Monday, December 20, 2010

What the holidays mean for everyone

For a student, the holidays mean a good two-week break from school, away from the books, keeping tabs of any party that they are glad to go to. After all, they have been working hard for a semester and has spent days to study for their exams. 

For a parent (or parents) who have a child (or children), this season is another reason to be like Santa Claus and fill their kids' socks with gifts and delights by the fireplace. 

For a child who believes in the man of the season, they become good boys and girls and wait for Santa to come up to their roof, jump down the chimney and check the list whether they have been good or bad this year. Not only that, the holidays meant that they would receive many gifts from people, jolly carols they hear on the radio or everywhere they go, and costume parties. The food, not that much. They're not really picky on those anyway. Gifts are much more important.

For most people, it is time for reunions and family gatherings. To celebrate the holidays with cheer and laughter as they munch on the hearty dinner. 

However, not everyone celebrates this way.

We must remember that not everyone celebrates Christmas in a religious, cultural or sociological way. 

Being young, I used to think that everyone around the world celebrates Christmas, the best time of the year where I get to visit my godparents, waiting for their monetary gift. And yes, I only visit them once a year for this reason. Call it tradition, culture, or a nonsensical norm, but this was how I was taught. This was how the society was taught. But one should realize though that once you get older, you can't ask money from them anymore. And also, don't expect that when you visit your godparents, they have money to give to you, for they may or may not be at home. And it is not only from your godparents that you can ask money; a child can ask from the parents, aunts and uncles, or even neighbours whom one has known since childhood. Or a family friend that you rarely see in your lifetime.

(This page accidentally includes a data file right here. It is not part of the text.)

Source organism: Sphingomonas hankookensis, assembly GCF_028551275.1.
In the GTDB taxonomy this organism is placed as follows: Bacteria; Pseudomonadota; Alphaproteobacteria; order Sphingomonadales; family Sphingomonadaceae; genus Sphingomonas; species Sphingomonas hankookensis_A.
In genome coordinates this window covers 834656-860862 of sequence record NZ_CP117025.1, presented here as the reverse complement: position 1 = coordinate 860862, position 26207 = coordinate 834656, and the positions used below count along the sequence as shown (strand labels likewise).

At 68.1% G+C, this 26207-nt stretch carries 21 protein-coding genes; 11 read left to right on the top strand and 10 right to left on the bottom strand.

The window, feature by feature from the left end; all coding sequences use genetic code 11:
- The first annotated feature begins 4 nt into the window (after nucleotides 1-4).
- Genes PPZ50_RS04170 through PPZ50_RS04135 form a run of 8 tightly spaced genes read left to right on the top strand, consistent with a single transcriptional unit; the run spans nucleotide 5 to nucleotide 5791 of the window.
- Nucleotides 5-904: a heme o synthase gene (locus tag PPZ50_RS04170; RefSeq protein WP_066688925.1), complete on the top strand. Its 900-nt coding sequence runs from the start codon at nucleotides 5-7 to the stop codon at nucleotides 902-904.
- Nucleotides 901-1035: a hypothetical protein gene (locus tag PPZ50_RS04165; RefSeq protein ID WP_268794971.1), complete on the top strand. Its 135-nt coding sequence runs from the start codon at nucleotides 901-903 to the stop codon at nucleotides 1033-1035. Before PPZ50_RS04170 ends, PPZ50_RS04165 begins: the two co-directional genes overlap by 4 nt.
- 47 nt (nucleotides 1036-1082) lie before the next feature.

To not be digressed, this was how I celebrated Christmas day. Waking up at dawn to visit my relatives for their gifts, and counting them up at noon and having a contest to see which one received the highest. Tch. It is kind of stupid, if you think about it, because not everyone can give you what you expect. But of course, children don't realize this, for they are too young to understand how hard it is to earn money. Unless your family is rich. 

Some children though celebrate this season by working until the wee hours of the morning, only to save enough money to buy food for their little siblings as their Christmas dinner. They sing carols on the street, and some people give them money if the audience are nice enough or if they have the money to give. These children think of different ways to earn money quickly, just something to fill their empty tummies by the end of the day and worry about tomorrow's food the next day. 

Some people celebrate Christmas in a camp, hearing noises of the bombs around them or writing a letter to their loved one. Or they may also be in a camp, but in a different atmosphere where everyone of you in the room are homeless and have nowhere to go but to stay in that place because your handmade home was destroyed by a natural disaster. 

And this is why this season will always be different from each and everyone of us.

It's not how many varieties of food your household serves to the guests, but to be grateful for having food on your table to serve to the guests and your stomach. It's not how much money you earned from asking everyone you know, but by asking them blessings and giving them one in return. It's not how many material gifts you received and will be expecting, but the persons who sincerely put their time and effort in giving you something that you would be thankful for. It's not how many good deeds you have done this year to be acknowledged by Santa, but just the act of helping someone who is in need willingly. It's not the places that your family will go on a vacation, but the fact that you are given the chance to spend time with your family even for one day. 

Celebrating Christmas has always been different with each and everyone of us, but hopefully we will always be thankful and happy not just this season, but for the rest of our lives. If only it could be this easy. 

Merry Christmas and Happy Holidays to all. 

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